“I hope, Mr. President, that you have a real plan somewhere not on this table.” Shogun Kagu said.
“‘Course I do! You’ll get copies. I’ve got plenty. But the map says a lot, doesn’t it?”
“About your ego, perhaps. But I will not stake my armies on your mathematicians. My country is already fighting a war to subdue the savages in Yu-Kitan and claim the land that is Hanwa’s birthright. I expect you to support that as well.”
“Oh I do, believe me.” President Lehner said, smiling. “Yu-Kitan is another playground for the commies. You can bet you’ll have help from our Panzers down there as soon as we can muster it, Kagu-sama. Can’t have them running the Jade Land.”
“Is Svechtha on the agenda as well then?” Queen Vittoria asked. “They are communists.”
“‘Fraid not, milady.” President Lehner said. He seemed to be in his element around this crowd, talking fast, gesturing as though he was staging a play. He had been an actor once. “Svechtha will collapse when Ayvarta stops sending the pipsqueaks food, so don’t worry about them. A direct assault on them is just too costly and the rock they live on is just too worthless. But trust me: you’ll get ’em.”
Queen Vittoria seemed greatly dissatisfied by this answer. But she did not press it.
“The Svechthans are a pitiful, weak people.” Kagu-sama interjected, closing his fist as though to symbolize crushing the Svechthans as a whole in his palm. “They can hardly squeeze a grain of wheat from that dead land they inhabit, and they are built like children. Aid me in Yu-Kitan, Faery Queen, and I promise you upon my honor that Hanwa will deliver to you that icy rock next.”
“I will hold you to that.” Queen Vittoria said, unflinching toward the outdated title.
Salvatrice found it odd, seeing her mother in this setting. She had thought her mother invincible, a goddess on Aer. Everything should have been mutable in her grasp. And yet, here she stood with other people of equivalent power. She accepted their terms and did not set her own. Salvatrice was seeing the fallibility of her living parent for the first time. In a way, it emboldened her personally: but she also knew that if she ever took this office, she too may find herself a weak link within a pack of wolves if that was indeed what was happening in this room. Nobody’s thoughts here were open or obvious to her. She could only infer. But she had a sense Lubon was the weakest party here.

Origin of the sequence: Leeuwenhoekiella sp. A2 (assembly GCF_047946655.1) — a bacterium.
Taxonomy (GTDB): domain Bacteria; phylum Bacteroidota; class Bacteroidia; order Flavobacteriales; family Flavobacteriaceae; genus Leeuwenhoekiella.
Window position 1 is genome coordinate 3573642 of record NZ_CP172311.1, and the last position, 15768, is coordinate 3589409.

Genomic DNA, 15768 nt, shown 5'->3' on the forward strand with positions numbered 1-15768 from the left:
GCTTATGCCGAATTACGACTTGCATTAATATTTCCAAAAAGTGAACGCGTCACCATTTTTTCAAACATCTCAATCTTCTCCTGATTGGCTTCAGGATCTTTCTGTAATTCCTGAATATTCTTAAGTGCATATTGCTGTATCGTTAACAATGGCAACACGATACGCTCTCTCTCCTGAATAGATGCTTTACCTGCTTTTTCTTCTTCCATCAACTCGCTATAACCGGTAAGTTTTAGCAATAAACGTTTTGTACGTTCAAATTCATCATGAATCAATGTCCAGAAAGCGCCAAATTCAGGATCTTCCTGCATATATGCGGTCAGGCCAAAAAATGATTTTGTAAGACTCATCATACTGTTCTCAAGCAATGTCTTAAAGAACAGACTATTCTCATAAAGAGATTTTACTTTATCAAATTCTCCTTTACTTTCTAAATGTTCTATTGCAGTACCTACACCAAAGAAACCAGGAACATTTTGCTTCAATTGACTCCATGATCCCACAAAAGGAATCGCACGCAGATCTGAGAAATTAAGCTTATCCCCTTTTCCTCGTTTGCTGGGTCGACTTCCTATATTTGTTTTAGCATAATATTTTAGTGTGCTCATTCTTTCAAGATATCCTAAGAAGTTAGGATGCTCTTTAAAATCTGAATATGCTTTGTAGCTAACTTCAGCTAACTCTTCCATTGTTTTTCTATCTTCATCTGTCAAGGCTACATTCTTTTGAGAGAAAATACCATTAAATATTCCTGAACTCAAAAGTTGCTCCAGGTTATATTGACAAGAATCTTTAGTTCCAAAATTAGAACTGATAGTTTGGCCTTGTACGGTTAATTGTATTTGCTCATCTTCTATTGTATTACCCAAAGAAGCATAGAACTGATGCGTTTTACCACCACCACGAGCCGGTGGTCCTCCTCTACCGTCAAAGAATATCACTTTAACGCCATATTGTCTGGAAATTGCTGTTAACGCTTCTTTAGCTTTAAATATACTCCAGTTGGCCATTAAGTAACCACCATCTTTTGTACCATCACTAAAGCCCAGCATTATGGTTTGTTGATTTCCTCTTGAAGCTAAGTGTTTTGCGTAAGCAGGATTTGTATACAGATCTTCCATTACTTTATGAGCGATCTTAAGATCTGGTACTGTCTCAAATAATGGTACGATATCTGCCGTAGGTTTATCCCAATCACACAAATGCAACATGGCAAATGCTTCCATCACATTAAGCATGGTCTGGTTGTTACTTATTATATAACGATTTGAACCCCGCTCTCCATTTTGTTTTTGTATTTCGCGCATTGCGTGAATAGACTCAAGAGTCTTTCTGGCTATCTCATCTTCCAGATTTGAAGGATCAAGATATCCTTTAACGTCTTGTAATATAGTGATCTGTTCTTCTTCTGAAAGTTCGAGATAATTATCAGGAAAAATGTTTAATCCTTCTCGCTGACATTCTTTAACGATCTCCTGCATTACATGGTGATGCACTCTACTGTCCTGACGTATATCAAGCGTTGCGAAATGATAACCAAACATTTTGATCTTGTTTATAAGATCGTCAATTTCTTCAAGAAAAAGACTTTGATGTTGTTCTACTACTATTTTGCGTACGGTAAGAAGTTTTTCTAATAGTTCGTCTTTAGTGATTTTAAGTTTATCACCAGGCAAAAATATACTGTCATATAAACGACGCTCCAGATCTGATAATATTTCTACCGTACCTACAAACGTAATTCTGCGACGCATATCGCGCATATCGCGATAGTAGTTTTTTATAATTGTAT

“Ok, that was weird, anyway,” President Lehner chuckled, “Anyway, eyes on me please. I’m going to run you through exactly how we’ll end the threat of Communism once and for all, and return my dear friend Lady Trueday to her rightful place in Ayvarta. I’ll also explain our casus belli: that one is simple. Communism is an ideology of chaos and destruction and must be eliminated.”
Mary Trueday nodded her head and smiled a little.
President Lehner clapped his hands and the map turned anew.
“You know how I do that? I have people under the reversible table changing the maps. A magician is not supposed to explain his trick, but I can’t help it. It’s such a neat trick. Anyway, feast your eyes on all those beautiful divisions.”
Across the bottom of this new map, 20 military divisions in Cissea and 30 military divisions in Mamlakha, a total of over half a million fighting men, were positioned along the border, and arrows indicated their initial movements. Salva was not a military mind, but it seemed like a massive amount of soldiers to her. Their guard for the trip consisted of maybe 10 Knights at best. However, she noticed that the Ayvartan opposition had no divisions listed anywhere. She chose not to inquire about this.
President Lehner went on to list the Nochtish strengths: 1200 aircraft, nearly 2000 tanks, 550,000 men, countless heavy weapons, 4000 artillery guns divided into howitzers and anti-air, and a reserve of Mamlakhan troops, as well as a small reserve formation of expatriate Ayvartan volunteers, referred to as the “Kaiserin Trueday” Panzergrenadier Korps.
“That’s what I’m bringing to the table, ladies and gentlemen. Intelligence informed me that the commies disbanded countless formations, so the ‘Ten Million Men’ of the old Empire are no more. Their army is around 1.5 million, at best, and they are scattered around the ten dominances of the Solstice Dominion in groups of 100,000. These troops are poorly trained, poorly equipped, and poorly motivated. No match for our Landsers. My plan is to roll over them as fast as possible with smaller, faster, elite formations, with the best training and equipment that the civilized, free world has to offer. We will destroy half their standing army in a little over three weeks. Anyone have questions?”
Shogun Kagu and Queen Vittoria held their breath for a moment.
“I must first know the status of the coastal supergun in Chayat.” Shogun Kagu said. “In order for the Imperial Navy to succeed in an invasion of Ayvarta by sea, Chayat must be immediately taken. The supergun would give us great pause, however.”
“Our intelligence suggests it was never completed. Y’know, weak commie industry. However, in the event that it was active you could easily outrange it with your naval aviation. Work with me here, Shogun, I am counting on the greatest navy in the world for this plan.” President Lehner said, spreading his arms and laughing a little nervously. “Your honorable seamen must choke off Ayvarta in the east.”
“All of our naval aviation is committed to the fighting in Yu-Kitan,” the Shogun explained, taking an aggravated tone suddenly, “I will need 30 days to redeploy them, and I will not risk the fleet and launch an attack, until they are ready.”